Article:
If MOBRO the beautiful album from John Ellis and Andy Bragen is an allegorical story based on the near-apocryphal voyage of the Mobro 4000, it is as likely to sound like life itself, or sailing along with the flotsam and jetsam of life and allowing the transformative effects of such a journey to influence the end of the journey. It bears mention that an artist must balance the abstract with the concrete in order to become accessible to the listener both in terms of the fable as well as the intended meaning of the actual event. In actual fact, the music in this recording is closer to the event—as the song-titles reflect—than might seem at first. The music is much more angular and oblique in its metaphor and idiom, even though the words often go towards making the incident come alive for those who remember the original voyage of the barge, or for those who research the fateful story. Mr. Ellis and Mr. Bragen have inventively captured the essence of that voyage without being too crass about its mission. Even more inventively they relate this experience to the way life hands out its blessings and its curses. The creativity begins with the selection of four voices used in together or separately to colour he lyrics from a gorgeous palette of colours.
Becca Stevens is the pristine voice, hers is the heraldic sound of life’s intent and all that is glorious and pure, and intended for the good; this may be gleaned from the accompanying lyrics. Hers is a life in the raw without any adornment or falsification. It is almost naked and pure and its beauty comes from the aria-like rendition of the lyrics assigned to her, to which, in a manner of speaking, she adds her own beautiful colouratura. The other female vocalist, Johnaye Kendrick fits more into the shape and substance of the soulful and gospel singing, hymn-like requirements of the lyric. Hers too is a beautiful voice which soars in quite a different manner to the abject beauty of Ms. Stevens’ voice. Ms. Kendrick’s is also a singular voice and to her belongs the sensuous beauty that goes more with the husky and gravelly beauty of Miles Griffith’s exquisite singing. His is the often the salutary voice and the voice that cries for the destruction of relationships as in “Storm”. As raw and mighty as his voice is Mr. Griffith is also the voice of authority and of reason, along with that of Sachal Vasandani, who is a good substitute for the wild ramblings of Mr. Griffith. It is notably the voices that create the magnificent vocal commentary for this musical sojourn.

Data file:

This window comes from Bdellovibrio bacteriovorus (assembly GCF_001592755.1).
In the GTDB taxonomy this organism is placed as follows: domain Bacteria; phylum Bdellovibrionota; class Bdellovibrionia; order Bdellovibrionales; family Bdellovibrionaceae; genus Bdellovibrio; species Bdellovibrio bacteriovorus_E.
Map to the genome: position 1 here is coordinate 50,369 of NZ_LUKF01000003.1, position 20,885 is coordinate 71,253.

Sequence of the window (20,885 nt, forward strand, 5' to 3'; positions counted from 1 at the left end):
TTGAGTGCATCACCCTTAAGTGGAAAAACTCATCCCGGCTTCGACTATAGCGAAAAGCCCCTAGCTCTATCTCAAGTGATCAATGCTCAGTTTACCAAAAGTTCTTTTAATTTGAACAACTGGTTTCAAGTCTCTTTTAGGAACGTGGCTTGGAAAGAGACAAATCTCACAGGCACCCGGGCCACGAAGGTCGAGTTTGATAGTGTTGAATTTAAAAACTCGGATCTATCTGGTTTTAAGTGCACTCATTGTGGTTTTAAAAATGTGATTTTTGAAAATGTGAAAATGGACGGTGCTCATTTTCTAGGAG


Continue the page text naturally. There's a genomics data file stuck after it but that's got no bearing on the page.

But the music of the brass and woodwinds, guitars, bass and percussion must not be denied. It is important to note that the musicians accompanying the vocalists are as important to this libretto, written by Andy Bragen with music by the ineffable John Ellis, in terms of establishing motivic beauty as well as colour and a deeply textured exquisiteness even to those sections of the music that are not necessarily about the beautiful aspects of life. This instrumentation is a wonderful part of the journey and must also be considered a part of this masterfully written score. Four and a half stars out of five!
Track List: Anticipation; Sailing; Storm; Rejection; Mutiny/Rebellion; 2nd Rejection; Military; Doldrums; Snarl; Self-Knowledge; Mourning; Celebration.
Personnel: Becca Stevens: vocals; Miles Griffith: vocals; Sachal Vasandani: vocals; Johnaye Kendrick: vocals; John Ellis: soprano and tenor saxophones; Alan Ferber: trombone; Josh Roseman: trombone; Shane Endsley: trumpet; John Clark: horn; Mike Moreno: guitar; Ryan Scott: guitar; Joe Sanders: bass; Rodney Green: drums; Roberto Lange: sound design.
Label: Parade Light Records | Release date: April 2014
About John Ellis
John Ellis is widely recognized as one of New York’s premiere tenor saxophone voices. A sideman to artists as diverse as bass icon John Patitucci, organ legend Dr. Lonnie Smith, and MacArthur Fellow Miguel Zenón, John has performed extensively around the world for the last 20 years.
With more than 100 album credits as a sideman, John can be heard with artists as wide ranging as Charlie Hunter, Robert Glasper, Darcy James Argue, Edward Simon, and Sting. John was the 2nd place winner of the prestigious Thelonious Monk Saxophone Competition in 2002, was the recipient of three composition grants through The Jazz Gallery for the creation of new work (“Dreamscapes”, “The Ice Siren”, and “MOBRO”) and was selected as the 2014 Make Jazz Fellow by the 18th Street Arts Center in Santa Monica. John has released seven albums as a leader, two of those featuring his wildly popular New Orleans-centered band Double-Wide, which has toured extensively and was featured on the Main Stage of the 2012 Newport Jazz Festival. “MOBRO”, his most recent long form narrative collaboration with playwright Andy Bragen, will be released on Parade Light Records on May 13.
About Andy Bragen
Andy Bragen, a lifelong resident of Manhattan’s Lower East Side, was a 2009-2010 Workspace Resident with the Lower Manhattan Cultural Council.
Other honors include the Clubbed Thumb Biennial Commission, a Tennessee Williams Fellowship from Sewanee, and a Jerome Fellowship. His plays and translations have been produced and/or presented at numerous theatres across the country, including The Guthrie, The Goodman, PS122, The Playwrights Center, Queens Theatre in the Park, EST, Brown/Trinity Playwrights Rep, Studio Roanoke, The University of Rochester, and Soho Rep. Andy collaborates frequently with the jazz saxophonist John Ellis. Their most recent piece, Mobro, a chamber opera for nine musicians and five singers was commissioned by and performed at New York’s Jazz Gallery in 2011, and featured on WNYC radio’s Soundcheck.